In 1945, as part of the denazification process, Mengelberg was initially banned from appearing in the Netherlands for a period of six years after the appointment negotiations in 1947. His passport was confiscated and his honors were revoked. Mengelberg did not understand these measures. He alleged that his entire activity in 50 years of his career had only served the benefit of the Netherlands, the city of Amsterdam and the Concertgebouw orchestra and that he had mistakenly believed that this was also understood in public. In 1946 he wrote to Ellie Bysterus Heemskerk (a violinist in the Concertgebouw Orchestra): “If I had done something, I would understand, but I was never involved in anything.” In his exile in Zuort , Switzerland, he received until 1949 nor the boarding house of the Concertgebouw orchestra, until the city council of Amsterdam canceled this too. Mengelberg died two months before the end of the shortened performance ban.

After Mengelberg's death Otto Klemperer conducted a memorial concert for him. Klemperer admired Mengelberg more as a musical or orchestral trainer than as a conductor. A congratulatory telegram that Mengelberg is said to have sent to Hitler described Klemperer as "stupid". He found his final resting place in the Friedental cemetery .

Work and style

Mengelberg (1919)

Mengelberg, who was influenced by his composition and conducting teacher Wüllner, was an avid supporter of Richard Strauss , whose symphonic poem Ein Heldenleben is dedicated to him and the Concertgebouw orchestra. Among the composers he preferred not only Strauss and Beethoven . He also helped the work of Schönberg , Pijper , Hindemith , Reger and Diepenbrock to gain recognition, in part through Dutch premieres.

In 1899 he founded annual performances of Bach's St. Matthew Passion on Palm Sunday and an annual Beethoven cycle and also dedicated numerous music festivals to artists such as Mahler and Strauss.

He was friends with Mahler, whose music he had got to know in 1903. He supported him by performing his works in the Netherlands. A highlight was the Mahler Festival in Amsterdam for Willem Mengelberg's 25th anniversary as a conductor in 1920. Mengelberg had studied Mahler's symphonies with the composer himself and annotated the scores bar by bar. Mengelberg's recording of Mahler's 4th Symphony is therefore considered to be particularly close to the composer's intentions.

In 1960, Mengelberg's recordings from 1939 to 1940 were the first complete edition of Beethoven's symphonies. Mengelberg emerges as a conservative sound artist, snappy, but also (for example in the 6th symphony) sensitive, yes, playful to the point of irony.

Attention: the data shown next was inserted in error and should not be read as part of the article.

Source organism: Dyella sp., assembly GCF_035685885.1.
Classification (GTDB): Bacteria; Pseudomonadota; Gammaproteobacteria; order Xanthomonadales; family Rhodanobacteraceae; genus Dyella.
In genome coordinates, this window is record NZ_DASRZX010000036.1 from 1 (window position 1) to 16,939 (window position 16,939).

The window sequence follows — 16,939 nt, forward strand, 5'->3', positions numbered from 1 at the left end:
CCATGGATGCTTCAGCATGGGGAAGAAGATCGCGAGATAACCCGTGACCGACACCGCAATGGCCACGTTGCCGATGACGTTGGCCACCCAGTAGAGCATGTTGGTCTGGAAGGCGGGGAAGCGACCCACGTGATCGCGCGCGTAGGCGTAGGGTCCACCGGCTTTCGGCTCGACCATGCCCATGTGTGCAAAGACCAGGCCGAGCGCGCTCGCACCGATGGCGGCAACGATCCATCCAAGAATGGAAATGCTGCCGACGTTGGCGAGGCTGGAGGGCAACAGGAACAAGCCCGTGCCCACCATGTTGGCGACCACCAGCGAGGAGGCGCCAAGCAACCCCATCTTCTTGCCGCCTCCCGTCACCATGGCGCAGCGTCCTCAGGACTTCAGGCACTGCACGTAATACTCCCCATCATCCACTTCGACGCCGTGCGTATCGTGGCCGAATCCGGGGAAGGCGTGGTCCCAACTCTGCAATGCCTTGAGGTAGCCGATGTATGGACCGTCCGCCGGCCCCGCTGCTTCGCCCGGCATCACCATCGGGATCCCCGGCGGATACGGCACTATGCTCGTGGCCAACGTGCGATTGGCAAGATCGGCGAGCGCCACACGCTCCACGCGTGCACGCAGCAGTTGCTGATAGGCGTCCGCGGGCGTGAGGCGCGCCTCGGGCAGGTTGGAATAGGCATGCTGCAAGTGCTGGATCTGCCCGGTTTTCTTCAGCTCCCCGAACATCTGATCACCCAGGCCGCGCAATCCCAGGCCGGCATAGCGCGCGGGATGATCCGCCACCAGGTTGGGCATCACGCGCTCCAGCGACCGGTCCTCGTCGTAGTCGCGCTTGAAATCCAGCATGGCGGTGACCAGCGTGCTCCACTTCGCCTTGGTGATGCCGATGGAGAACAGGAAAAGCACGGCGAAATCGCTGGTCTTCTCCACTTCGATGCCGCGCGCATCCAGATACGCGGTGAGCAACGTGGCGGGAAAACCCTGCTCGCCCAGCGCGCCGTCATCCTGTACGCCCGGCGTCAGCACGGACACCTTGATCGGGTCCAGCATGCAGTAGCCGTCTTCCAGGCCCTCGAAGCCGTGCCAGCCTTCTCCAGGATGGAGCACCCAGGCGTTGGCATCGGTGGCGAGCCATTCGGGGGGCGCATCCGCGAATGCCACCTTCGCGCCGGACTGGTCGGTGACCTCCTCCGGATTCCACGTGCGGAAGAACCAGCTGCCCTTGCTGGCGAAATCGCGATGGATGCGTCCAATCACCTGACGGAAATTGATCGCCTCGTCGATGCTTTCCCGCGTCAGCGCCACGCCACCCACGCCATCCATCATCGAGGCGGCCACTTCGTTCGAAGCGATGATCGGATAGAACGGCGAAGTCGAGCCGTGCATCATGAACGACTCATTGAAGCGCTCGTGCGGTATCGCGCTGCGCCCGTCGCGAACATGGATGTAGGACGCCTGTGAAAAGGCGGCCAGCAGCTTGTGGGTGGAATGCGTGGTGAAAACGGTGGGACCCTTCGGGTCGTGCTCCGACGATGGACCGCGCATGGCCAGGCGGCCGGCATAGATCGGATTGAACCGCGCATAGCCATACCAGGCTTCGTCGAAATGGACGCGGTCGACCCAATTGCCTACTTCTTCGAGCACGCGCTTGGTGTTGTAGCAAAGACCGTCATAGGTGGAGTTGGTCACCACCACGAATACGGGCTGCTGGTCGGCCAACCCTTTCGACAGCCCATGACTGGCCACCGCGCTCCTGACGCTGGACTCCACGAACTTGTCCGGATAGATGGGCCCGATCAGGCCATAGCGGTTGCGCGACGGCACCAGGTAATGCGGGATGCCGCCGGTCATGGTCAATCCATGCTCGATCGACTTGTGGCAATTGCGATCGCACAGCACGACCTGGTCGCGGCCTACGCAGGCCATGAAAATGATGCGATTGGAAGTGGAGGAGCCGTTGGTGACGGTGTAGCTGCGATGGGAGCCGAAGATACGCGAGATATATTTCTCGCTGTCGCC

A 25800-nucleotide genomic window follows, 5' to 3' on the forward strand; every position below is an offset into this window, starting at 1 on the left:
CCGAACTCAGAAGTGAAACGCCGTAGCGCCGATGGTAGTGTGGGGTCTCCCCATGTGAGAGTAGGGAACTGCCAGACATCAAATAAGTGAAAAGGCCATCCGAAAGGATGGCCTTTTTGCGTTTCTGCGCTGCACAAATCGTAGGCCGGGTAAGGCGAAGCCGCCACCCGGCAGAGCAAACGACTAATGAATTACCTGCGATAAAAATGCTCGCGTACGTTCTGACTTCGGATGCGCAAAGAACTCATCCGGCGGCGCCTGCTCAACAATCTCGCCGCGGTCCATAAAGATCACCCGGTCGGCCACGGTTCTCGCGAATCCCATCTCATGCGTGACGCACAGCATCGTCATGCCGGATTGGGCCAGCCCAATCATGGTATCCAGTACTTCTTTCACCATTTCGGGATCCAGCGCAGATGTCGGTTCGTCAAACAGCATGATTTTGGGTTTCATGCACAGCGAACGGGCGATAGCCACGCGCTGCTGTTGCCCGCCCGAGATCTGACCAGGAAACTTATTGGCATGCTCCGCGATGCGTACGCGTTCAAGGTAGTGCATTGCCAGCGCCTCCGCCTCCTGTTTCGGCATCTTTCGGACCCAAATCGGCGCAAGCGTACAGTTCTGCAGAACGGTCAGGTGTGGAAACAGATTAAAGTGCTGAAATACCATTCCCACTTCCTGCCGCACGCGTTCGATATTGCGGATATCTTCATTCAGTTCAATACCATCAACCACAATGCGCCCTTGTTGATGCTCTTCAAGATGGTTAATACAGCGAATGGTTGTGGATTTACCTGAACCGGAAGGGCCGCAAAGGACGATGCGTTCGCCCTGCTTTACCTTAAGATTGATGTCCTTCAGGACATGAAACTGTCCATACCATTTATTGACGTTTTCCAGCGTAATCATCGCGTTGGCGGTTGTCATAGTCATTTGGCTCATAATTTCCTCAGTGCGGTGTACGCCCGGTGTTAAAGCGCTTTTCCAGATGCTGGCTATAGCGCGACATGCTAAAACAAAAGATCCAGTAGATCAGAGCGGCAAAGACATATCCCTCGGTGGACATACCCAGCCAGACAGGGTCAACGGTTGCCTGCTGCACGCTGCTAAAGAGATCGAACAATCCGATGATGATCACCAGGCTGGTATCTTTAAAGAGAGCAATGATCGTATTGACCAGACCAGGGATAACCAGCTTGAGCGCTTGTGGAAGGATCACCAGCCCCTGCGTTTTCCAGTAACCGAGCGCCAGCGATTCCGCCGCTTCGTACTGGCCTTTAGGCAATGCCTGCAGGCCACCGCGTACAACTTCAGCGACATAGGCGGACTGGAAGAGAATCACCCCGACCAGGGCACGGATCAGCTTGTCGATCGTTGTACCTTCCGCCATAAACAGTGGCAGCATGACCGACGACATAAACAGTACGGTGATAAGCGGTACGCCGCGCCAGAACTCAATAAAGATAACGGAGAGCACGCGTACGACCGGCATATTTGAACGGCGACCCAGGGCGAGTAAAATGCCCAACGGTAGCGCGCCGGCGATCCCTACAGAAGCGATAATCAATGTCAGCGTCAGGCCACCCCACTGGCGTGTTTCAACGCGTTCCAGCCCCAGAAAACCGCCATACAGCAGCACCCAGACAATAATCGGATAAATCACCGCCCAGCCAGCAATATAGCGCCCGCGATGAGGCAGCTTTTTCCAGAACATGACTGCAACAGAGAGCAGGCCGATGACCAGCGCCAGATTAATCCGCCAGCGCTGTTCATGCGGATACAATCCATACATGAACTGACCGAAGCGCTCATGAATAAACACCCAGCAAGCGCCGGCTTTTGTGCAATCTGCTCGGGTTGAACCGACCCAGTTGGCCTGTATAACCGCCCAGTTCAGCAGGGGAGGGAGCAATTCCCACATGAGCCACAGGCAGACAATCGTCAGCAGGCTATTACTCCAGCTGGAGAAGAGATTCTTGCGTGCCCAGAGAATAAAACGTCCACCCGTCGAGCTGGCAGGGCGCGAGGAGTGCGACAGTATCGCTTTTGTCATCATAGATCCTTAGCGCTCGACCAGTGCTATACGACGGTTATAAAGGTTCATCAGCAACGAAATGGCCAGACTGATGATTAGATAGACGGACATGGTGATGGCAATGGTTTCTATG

Altogether Mengelberg recorded about 90 works commercially for a number of record companies, as well as about 40 more for the Dutch radio.



  1. a b c Frits Zwart:  Mengelberg, Willem. In: Ludwig Finscher (Hrsg.): The music in past and present . Second edition, personal section, volume 11 (Lesage - Menuhin). Bärenreiter / Metzler, Kassel et al. 2004, ISBN 3-7618-1121-7  ( online edition , subscription required for full access)
  2. ^ Fred K. Prieberg : Handbook of German Musicians 1933–1945. 2nd Edition. Self-published, sl 2009, ISBN 978-3-00-037705-1 .
  3. ^ Peter Heyworth: Conversations with Klemperer. S. Fischer, Frankfurt am Main 1974, ISBN 3-10-033501-5 .
  4. ^ Ludwig van Beethoven: The nine symphonies. Conductor Willem Mengelberg. 1960, based on recordings from 1939 and 1940.


  • John L. Holmes: Conductors. A Record Collector's Guide. Gollancz, London 1988, ISBN 0-575-04088-2 .
  • Jan Zimmermann : The FVS Foundation's Culture Awards 1935–1945. Presentation and documentation. Published by the Alfred Toepfer Foundation FVS Christians, Hamburg 2000, ISBN 3-7672-1374-5 .
  • Frits Zwart: Willem Mengelberg (1871–1951). Conductor Conductor. Gemeentemuseum Den Haag , The Hague 1995, ISBN 90-6730-101-9 .
  • Frits Zwart (Ed.): Willem Mengelberg. 1871-1951. From the life and work of a celebrated and controversial conductor and composer (= Netherlands Studies. Kleiner Schriften 8). Waxmann, Münster et al. 2006, ISBN 3-8309-1181-5 .
  • Michael Schmidt: The right player - a biographical novel about Willem Mengelberg . Weltbuch, Dresden 2017, ISBN 978-3-906212-27-2 .